What are we doing, besides travelling?
Stephan is mostly at the office from 9-18h where he works on his thesis research. Besides writing and analyzing data, he needs to get in touch with people from businesses and government institutions to retrieve his data – a task that is not easy at all in India! Not only does he encounter communication problems, but often when you want to reach out to big companies or institutions you must know people who can introduce you to others. This takes a lot of time. For example, one day he took a taxi to a university where he would meet 2 people, with whom he would visit another company. One person worked at the university and was therefore present, but the other one did not show up until after 3 hours. Meanwhile, it was so late that there was no time anymore to visit the other company, and they decided to make a visit there some other day. So, it took Stephan 3 hours of travelling, and 3 hours of waiting to receive absolutely NOTHING! One other time he managed to get a meeting in a company, but only after the father of a colleague from Stephan – who is retired now but used to have a very important function within that company – managed to get an appointment. This all shows how difficult it is to get work done here!
Heleen is involved in the school we live next to. This is a private school, but only 5 minutes from here they have another location where they give free education to people who are not able to pay for good quality education themselves. At first, the school asked her to teach English, but as she is only here for several months and she is not qualified as a teacher, she denied that. Several other young ladies were already involved in researching and developing new projects for this school, so she joined them. However, almost similar to Stephan, it doesn’t always go as planned. There are a lot of communication problems, and just recently there was a rather big conflict between some of the ladies and the school, which lead to a halt of the project. Therefore, Heleen is now trying to conduct a small research herself for the school, but because of language- and cultural differences this is going slower than expected.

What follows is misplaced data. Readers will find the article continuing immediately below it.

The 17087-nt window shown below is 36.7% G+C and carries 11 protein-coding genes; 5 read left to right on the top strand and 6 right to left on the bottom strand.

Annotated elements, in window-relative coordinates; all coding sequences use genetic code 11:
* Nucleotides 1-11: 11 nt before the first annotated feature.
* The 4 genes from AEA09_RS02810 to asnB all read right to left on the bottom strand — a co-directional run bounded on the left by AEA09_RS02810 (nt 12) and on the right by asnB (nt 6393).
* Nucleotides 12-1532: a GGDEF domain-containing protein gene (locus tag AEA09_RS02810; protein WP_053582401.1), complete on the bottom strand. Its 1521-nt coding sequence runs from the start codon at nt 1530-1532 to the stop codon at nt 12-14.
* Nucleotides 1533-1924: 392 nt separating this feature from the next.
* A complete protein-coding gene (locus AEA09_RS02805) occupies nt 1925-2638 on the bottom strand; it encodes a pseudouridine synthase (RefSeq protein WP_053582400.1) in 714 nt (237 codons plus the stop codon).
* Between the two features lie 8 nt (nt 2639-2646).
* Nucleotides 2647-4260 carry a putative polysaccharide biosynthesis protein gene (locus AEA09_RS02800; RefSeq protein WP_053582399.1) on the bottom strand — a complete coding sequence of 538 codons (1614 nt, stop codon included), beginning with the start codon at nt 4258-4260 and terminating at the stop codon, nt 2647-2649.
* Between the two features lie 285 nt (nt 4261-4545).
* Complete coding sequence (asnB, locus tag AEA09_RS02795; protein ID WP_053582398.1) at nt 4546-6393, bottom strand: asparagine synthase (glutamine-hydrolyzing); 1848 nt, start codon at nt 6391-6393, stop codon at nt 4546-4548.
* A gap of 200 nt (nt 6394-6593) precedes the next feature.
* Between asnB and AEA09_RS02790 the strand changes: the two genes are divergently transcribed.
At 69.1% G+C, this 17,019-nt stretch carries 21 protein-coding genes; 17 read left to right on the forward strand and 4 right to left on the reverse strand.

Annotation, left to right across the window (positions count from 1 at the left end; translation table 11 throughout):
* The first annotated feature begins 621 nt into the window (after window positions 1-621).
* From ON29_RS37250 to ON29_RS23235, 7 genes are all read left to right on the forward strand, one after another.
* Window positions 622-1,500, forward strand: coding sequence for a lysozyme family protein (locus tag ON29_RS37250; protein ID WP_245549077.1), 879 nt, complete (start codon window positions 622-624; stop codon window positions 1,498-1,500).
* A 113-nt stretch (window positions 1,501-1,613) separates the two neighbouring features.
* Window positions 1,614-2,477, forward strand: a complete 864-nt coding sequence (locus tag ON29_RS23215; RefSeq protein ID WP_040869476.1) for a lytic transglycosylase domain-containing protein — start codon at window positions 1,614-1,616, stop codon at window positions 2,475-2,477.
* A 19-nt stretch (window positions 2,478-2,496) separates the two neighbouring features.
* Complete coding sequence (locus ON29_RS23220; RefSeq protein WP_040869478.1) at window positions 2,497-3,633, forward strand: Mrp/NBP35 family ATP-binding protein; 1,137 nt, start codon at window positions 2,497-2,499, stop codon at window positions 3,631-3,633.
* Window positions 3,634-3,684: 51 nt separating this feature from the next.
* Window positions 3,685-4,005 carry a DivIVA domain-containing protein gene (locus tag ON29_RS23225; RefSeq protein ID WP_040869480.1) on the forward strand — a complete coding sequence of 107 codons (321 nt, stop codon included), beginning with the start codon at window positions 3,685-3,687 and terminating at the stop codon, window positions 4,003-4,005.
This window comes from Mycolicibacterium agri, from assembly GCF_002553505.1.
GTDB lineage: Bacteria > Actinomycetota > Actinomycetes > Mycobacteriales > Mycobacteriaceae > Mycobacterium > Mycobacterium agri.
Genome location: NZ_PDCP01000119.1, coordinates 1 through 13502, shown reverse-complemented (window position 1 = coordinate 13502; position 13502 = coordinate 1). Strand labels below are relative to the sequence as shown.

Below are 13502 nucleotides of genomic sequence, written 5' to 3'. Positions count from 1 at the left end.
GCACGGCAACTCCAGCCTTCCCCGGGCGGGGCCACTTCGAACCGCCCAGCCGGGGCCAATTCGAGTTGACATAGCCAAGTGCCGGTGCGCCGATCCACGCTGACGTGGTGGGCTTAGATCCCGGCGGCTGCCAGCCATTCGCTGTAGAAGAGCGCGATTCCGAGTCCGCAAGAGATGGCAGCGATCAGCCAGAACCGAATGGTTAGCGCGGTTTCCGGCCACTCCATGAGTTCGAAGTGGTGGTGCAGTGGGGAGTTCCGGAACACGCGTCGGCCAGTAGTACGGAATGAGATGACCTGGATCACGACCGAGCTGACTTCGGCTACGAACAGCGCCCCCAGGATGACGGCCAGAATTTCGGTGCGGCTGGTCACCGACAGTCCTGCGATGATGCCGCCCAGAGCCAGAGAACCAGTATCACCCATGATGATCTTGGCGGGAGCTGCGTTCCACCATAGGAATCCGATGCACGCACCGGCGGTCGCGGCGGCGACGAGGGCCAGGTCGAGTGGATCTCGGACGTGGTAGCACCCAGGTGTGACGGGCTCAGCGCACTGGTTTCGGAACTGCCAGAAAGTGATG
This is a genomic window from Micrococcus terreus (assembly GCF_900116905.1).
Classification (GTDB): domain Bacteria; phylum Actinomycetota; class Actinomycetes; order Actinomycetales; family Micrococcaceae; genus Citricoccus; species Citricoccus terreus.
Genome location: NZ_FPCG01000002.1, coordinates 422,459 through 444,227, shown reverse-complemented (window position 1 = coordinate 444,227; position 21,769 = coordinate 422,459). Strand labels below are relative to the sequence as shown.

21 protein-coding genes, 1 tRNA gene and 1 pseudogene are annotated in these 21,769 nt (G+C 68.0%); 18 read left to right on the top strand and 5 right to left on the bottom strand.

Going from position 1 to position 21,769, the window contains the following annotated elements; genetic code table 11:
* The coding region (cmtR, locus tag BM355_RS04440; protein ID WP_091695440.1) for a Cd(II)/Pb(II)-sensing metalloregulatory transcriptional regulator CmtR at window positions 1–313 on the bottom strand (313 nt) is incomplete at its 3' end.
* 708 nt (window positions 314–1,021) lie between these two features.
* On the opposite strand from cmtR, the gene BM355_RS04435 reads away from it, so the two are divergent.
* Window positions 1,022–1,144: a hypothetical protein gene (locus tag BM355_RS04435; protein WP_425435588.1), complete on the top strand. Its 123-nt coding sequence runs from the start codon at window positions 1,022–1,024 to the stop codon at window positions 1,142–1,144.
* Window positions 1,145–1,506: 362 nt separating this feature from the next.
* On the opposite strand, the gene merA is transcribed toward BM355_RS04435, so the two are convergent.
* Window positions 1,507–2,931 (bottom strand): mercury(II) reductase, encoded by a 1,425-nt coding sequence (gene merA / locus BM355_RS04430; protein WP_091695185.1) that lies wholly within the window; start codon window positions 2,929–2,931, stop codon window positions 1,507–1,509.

And what do we do when we don’t work?
Well, Noida is not a very interesting city to live in, as it is actually meant to be an industrial city and therefore contains many businesses and office buildings. The only nice things you can visit are big shopping malls, so that is what we do every now and then, to drink coffee, or have a haircut, or eat something, or just cool down (in the past weeks the temperature hits 40C degrees every day!). As mentioned before it takes us quite long to reach Delhi centre, so we don’t go there too often unfortunately. We are lucky to have a good hotel next to us where we can have a drink and nice food. And otherwise, we just enjoy ourselves with netflix series or reading books!
This all sounds a bit negative… Are there also positive things?
Sorry about that! We don’t want to be negative at all, and we are also enjoying this whole experience a lot. Concerning our work and projects we were rather disappointed in the beginning that it didn’t go as planned, but we soon accepted it and are now enjoying and appreciating every small step forward. However, concerning Delhi – we just need to admit that it is not the city where we could spend some more years. India in general is very beautiful though! We have seen many beautiful places, and we would have loved to travel around more as we believe that there are so much more amazing places to discover. In two weeks, we will go to the north for a weekend, where we will visit the holy Ganges. And in May, just before we fly back home, we will visit Nepal. Both trips are something that we are very much looking forward to, and we will of course share our stories and pictures of those trips here as well. Stay tuned!
Love, Heleen & Stephan